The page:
## Floating Point Arithmetic

Eric Lippert has a serious of recent blog posts on Floating Point Arithmetic, if you were interested in or following any of my prior math quiz posts.

Also, Eric Gunnerson talks about floating point arithmetic in a December 2003 post, and posts to a canonical discussion of floating point arithmetic in “What Every Computer Scientist Should Know About Floating-Point Arithmetic.”

Some more math trivia: True or false?

- Math.Round(2.5) = 3.
- Math.Round returns an int.
- Both x and y are expressions of type Double and have the
**same exact**bit representation of a Double in memory. Neither are special cases—ie, NaN, negative zero, denormalized numbers, or infinities. Therefore, x = y. - If x is a Double and x = x, then double.Parse(x.ToString()) = x.
- Is MSDN documentation correct in stating the following about
`Double.Epsilon`

?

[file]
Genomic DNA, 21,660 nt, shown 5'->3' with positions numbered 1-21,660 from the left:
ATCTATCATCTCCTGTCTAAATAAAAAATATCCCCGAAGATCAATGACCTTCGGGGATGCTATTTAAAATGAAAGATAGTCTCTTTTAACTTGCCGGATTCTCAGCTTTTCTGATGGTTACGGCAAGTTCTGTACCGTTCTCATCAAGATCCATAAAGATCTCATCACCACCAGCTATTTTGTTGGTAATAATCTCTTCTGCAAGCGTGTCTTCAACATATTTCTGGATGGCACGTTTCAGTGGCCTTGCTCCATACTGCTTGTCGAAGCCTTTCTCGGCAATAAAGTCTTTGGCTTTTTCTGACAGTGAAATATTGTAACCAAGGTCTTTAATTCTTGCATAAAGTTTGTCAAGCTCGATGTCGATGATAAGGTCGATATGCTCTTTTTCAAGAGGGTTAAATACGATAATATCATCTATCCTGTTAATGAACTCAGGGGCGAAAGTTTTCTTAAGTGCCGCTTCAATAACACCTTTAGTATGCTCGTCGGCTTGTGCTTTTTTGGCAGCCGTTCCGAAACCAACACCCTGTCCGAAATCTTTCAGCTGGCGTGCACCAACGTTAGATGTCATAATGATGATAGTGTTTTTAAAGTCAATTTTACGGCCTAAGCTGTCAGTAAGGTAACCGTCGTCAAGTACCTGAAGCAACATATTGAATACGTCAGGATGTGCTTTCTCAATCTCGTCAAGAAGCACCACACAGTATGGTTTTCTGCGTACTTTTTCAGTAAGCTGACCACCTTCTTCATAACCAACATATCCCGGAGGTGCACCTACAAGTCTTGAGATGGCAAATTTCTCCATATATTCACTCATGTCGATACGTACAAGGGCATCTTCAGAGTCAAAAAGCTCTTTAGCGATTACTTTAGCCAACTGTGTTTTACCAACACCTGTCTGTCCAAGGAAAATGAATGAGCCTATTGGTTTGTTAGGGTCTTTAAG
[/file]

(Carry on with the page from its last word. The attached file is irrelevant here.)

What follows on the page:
“Two apparently equivalent floating point numbers might not compare equal because of differences in their least significant digits. For example, the C# expression,`(double)1/3 == (double)0.33333`

, does not compare equal because the division operation on the left-hand side has maximum precision while the constant on the right-hand side is only precise to the visible digit.

Instead, determine if the two sides of a comparison are close enough to equal for your purposes by comparing whether the absolute value of the difference between the left and right-hand sides is less than**Epsilon**.”